Minnesota Farmer


Back to South Africa

On Wednesday, August 2, 2017, ten members of churches in the Shetek Conference of the ELCA left for the Ondini Circuit in the Kwa-Zulu Natal of South Africa.  This group from Southwestern Minnesota included 5 farmers, a nurse, a food service worker, a pastor and two young men just headed off to college.  For 4 of us this was a return trip, for the rest it was a new adventure.

Roughly, the Ondini Circuit includes the area from Estcourt, Muden and Weenen in the southeast to Bethlehem and Reitz in the northwest.  It goes from the foothills of the Drakensberg mountains and up into the mountains.  The area is rough.  Valleys and level areas are separated by sharp hills in the southeast and buttes and mesas in the northwest.  The best farmland is controlled by descendents of white settlers, but many areas with good potential still exist in the native, black settled areas.

Most homes in this area have access to clean water, but in some cases it may be a barrel that is filled by a water truck.  Homes vary from those with every convenience we here in the U.S. expect to a steel or concrete walled structure with a steel roof.  If you have a job, you have a decent home, if you do not, the living is rough.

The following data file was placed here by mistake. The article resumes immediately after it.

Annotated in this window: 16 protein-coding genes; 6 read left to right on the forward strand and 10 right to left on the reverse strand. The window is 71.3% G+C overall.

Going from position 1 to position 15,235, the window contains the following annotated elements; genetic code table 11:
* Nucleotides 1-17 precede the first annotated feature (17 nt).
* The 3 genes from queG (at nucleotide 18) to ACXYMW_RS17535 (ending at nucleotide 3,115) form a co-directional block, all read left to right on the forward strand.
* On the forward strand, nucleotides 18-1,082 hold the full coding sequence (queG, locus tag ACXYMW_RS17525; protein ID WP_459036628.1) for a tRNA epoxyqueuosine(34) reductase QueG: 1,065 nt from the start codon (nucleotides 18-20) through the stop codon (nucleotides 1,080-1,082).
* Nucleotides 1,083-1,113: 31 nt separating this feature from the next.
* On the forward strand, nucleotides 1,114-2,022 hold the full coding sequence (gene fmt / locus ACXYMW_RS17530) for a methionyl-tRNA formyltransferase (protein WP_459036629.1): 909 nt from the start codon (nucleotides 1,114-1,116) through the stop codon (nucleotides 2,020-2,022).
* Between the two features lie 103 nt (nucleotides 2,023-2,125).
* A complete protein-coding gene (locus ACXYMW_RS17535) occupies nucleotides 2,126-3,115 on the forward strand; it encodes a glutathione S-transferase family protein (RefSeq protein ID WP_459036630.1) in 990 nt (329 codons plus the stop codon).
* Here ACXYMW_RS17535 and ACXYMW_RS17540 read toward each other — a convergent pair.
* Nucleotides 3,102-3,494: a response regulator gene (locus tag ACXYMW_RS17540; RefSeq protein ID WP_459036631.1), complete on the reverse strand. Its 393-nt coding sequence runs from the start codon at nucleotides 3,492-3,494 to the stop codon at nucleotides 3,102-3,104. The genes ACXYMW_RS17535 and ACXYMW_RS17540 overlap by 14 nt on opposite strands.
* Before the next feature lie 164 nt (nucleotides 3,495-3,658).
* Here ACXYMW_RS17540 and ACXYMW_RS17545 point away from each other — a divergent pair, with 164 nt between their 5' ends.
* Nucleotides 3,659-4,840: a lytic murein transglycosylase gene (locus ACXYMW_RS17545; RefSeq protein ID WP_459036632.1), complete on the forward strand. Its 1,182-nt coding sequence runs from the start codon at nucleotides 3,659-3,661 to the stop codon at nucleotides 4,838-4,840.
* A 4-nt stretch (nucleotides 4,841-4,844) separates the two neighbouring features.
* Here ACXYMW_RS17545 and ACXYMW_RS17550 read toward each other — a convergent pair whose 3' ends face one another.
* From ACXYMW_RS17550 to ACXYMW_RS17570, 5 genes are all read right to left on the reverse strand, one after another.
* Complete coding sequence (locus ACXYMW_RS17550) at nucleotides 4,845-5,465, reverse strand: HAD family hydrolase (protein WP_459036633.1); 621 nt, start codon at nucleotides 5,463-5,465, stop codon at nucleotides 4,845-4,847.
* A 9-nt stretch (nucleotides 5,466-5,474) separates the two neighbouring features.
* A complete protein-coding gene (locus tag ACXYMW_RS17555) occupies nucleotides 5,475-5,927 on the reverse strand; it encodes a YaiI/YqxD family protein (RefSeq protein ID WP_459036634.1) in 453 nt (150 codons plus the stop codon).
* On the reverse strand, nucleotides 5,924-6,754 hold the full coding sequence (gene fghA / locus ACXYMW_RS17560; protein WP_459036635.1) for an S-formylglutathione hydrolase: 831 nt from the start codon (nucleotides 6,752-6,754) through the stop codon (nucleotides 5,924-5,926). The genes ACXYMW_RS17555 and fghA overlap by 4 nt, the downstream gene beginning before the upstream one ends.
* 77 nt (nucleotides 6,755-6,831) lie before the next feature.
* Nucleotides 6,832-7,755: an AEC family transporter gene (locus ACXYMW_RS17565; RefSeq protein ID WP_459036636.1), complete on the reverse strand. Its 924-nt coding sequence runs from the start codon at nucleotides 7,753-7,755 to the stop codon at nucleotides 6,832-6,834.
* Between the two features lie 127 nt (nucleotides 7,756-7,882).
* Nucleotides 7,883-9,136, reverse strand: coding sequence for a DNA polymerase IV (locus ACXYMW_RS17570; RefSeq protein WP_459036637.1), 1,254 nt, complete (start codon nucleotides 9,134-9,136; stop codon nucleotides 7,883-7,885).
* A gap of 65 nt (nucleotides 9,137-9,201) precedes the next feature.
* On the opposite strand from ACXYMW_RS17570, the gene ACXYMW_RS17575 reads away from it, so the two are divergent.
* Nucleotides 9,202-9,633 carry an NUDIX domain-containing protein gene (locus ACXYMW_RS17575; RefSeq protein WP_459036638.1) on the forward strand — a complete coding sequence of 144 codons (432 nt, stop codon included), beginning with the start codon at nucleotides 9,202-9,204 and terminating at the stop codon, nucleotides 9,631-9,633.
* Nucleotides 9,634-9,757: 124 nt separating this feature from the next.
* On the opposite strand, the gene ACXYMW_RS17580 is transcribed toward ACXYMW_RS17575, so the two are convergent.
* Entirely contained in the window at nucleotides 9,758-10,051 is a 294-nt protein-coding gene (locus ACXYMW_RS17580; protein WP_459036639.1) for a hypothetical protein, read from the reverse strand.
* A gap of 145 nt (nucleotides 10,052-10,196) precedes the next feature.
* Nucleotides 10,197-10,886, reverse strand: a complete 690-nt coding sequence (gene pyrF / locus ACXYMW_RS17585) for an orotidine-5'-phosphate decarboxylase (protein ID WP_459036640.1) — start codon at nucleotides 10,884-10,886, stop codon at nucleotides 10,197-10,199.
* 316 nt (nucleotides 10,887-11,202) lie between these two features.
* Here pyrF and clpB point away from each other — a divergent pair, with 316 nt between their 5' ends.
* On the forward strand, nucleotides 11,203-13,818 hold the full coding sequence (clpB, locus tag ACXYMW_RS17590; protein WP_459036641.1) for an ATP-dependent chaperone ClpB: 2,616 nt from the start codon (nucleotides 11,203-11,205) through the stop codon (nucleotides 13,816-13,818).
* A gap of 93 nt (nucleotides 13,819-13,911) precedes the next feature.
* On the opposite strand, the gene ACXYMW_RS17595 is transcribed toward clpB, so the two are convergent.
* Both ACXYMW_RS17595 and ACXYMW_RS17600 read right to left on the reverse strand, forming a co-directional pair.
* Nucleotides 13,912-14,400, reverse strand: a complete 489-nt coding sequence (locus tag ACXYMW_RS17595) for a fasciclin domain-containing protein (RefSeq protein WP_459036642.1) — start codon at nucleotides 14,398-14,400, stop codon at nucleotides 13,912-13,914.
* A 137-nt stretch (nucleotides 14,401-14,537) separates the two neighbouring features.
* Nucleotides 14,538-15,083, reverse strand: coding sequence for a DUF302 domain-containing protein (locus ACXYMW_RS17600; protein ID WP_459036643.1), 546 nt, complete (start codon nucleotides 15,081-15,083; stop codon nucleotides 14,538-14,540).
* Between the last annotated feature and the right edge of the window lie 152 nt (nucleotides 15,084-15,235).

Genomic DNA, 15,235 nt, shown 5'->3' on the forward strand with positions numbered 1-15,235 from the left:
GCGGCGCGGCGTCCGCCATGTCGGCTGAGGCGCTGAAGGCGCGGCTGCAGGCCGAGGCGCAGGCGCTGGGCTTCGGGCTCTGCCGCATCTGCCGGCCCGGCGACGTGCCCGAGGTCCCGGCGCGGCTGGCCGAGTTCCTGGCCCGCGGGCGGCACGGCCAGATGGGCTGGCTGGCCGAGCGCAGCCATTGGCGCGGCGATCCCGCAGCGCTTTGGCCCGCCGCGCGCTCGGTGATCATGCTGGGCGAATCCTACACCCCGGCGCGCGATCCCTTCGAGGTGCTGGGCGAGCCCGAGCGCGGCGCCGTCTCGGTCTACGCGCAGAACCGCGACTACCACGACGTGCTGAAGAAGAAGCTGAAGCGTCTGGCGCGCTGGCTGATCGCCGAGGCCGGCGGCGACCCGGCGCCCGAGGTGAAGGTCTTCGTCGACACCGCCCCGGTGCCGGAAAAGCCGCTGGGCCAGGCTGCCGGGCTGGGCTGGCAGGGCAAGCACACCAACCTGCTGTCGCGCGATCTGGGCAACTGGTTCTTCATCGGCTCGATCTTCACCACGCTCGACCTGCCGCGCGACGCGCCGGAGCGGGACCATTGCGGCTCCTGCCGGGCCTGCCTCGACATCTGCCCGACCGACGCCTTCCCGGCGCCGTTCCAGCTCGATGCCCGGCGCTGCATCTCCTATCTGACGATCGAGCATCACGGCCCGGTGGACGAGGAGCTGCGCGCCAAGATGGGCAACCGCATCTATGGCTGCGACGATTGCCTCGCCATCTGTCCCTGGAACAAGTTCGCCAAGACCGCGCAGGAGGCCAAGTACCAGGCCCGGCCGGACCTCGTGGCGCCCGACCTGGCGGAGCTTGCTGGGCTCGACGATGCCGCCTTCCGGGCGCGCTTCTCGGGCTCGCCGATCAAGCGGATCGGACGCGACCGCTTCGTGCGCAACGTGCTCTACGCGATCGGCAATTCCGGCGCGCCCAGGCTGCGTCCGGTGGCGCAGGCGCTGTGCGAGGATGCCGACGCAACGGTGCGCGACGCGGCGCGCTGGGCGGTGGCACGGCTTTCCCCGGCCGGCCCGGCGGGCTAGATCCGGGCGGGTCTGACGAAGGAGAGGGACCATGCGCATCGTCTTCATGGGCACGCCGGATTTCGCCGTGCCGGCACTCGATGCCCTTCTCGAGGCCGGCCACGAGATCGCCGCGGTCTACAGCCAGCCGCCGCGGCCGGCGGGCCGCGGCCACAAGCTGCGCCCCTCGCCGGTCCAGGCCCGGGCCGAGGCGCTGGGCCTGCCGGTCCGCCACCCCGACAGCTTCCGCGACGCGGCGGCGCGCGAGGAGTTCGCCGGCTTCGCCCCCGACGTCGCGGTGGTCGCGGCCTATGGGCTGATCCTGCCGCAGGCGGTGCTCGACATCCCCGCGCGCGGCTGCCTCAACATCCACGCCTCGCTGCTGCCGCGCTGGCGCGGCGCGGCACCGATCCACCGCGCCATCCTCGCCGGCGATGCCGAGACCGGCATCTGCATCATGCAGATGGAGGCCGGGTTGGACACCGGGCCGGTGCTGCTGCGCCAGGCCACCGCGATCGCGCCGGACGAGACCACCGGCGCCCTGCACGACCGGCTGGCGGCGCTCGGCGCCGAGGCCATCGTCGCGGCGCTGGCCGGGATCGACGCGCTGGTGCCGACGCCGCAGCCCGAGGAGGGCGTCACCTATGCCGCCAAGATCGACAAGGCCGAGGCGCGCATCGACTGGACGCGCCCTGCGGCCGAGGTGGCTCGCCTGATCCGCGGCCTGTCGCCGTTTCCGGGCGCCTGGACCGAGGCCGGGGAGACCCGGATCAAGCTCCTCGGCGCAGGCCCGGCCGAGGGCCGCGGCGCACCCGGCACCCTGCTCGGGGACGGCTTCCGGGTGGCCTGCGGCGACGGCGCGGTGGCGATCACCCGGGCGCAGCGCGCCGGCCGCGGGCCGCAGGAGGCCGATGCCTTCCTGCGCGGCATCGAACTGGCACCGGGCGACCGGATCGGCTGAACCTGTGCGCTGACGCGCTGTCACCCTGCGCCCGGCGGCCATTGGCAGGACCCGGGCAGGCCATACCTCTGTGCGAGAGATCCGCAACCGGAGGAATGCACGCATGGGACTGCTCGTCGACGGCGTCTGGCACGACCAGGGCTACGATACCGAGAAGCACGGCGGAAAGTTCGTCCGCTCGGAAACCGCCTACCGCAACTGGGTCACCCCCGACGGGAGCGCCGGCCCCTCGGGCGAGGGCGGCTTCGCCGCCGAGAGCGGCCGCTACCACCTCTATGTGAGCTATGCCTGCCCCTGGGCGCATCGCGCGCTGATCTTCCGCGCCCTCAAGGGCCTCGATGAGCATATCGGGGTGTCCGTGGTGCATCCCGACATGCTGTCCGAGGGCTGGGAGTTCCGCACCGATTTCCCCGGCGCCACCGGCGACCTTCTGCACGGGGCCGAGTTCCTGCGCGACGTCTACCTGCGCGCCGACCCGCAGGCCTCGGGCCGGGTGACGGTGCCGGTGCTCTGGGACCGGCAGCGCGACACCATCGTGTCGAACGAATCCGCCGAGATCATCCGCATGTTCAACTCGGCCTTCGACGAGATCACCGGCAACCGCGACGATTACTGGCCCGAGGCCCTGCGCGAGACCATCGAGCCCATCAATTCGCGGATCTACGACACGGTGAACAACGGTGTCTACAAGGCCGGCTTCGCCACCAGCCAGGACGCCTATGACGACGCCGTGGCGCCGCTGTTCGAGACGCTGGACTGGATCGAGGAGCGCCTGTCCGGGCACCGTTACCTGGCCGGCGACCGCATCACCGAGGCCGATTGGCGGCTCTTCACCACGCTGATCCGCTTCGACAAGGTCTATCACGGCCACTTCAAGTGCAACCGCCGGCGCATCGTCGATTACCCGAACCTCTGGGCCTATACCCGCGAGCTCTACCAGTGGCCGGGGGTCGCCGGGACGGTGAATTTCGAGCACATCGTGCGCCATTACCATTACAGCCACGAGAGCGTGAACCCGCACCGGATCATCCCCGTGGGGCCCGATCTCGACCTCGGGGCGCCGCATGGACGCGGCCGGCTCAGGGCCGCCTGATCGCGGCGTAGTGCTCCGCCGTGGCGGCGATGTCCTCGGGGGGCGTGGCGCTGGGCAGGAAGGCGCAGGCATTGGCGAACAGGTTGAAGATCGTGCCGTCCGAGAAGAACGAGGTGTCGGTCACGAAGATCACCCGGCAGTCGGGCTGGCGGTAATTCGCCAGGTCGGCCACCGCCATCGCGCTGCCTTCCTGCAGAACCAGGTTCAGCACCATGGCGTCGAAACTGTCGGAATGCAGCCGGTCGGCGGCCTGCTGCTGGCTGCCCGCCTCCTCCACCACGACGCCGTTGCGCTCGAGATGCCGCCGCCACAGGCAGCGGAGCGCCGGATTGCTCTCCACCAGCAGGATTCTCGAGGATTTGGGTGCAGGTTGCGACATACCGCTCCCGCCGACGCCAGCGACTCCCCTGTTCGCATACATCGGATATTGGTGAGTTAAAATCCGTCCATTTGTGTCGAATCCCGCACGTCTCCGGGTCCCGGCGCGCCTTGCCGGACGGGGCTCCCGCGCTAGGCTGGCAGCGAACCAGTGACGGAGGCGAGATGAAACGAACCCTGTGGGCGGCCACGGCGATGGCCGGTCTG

Temperatures in the area rarely fall below freezing so homes are easy to heat with a small fire or heater in the winter.  Summer temperatures are hot, but not unbearably so, the nighttime cooling easily counters the daytime heat.

This is dry country.  What rain they get makes it easy to grow crops in the spring and summer, but this land can support year around agriculture, irrigation is needed to get a really dependable crop, and the area has had a three-year run of drought.  Runoff from the Drakensberg mountains fills reservoirs, but not all water is impounded like it could be.  Some of the water is destined for drier cities to the north and is not accessible for local use.

Our trip was mainly to visit the black churches of the Ondini circuit, to talk about health and wellness issues, pastoral support and ways to provide other support to the many who live here on government support.  It is an important task that local churches have taken on, but they need help. Most expertise to run mission outposts was removed when the post Apartheid government and churches took power.  It is to one of these old mission outposts that we were bound.

More posts are coming on our trip to the Ondini.  Stay tuned.

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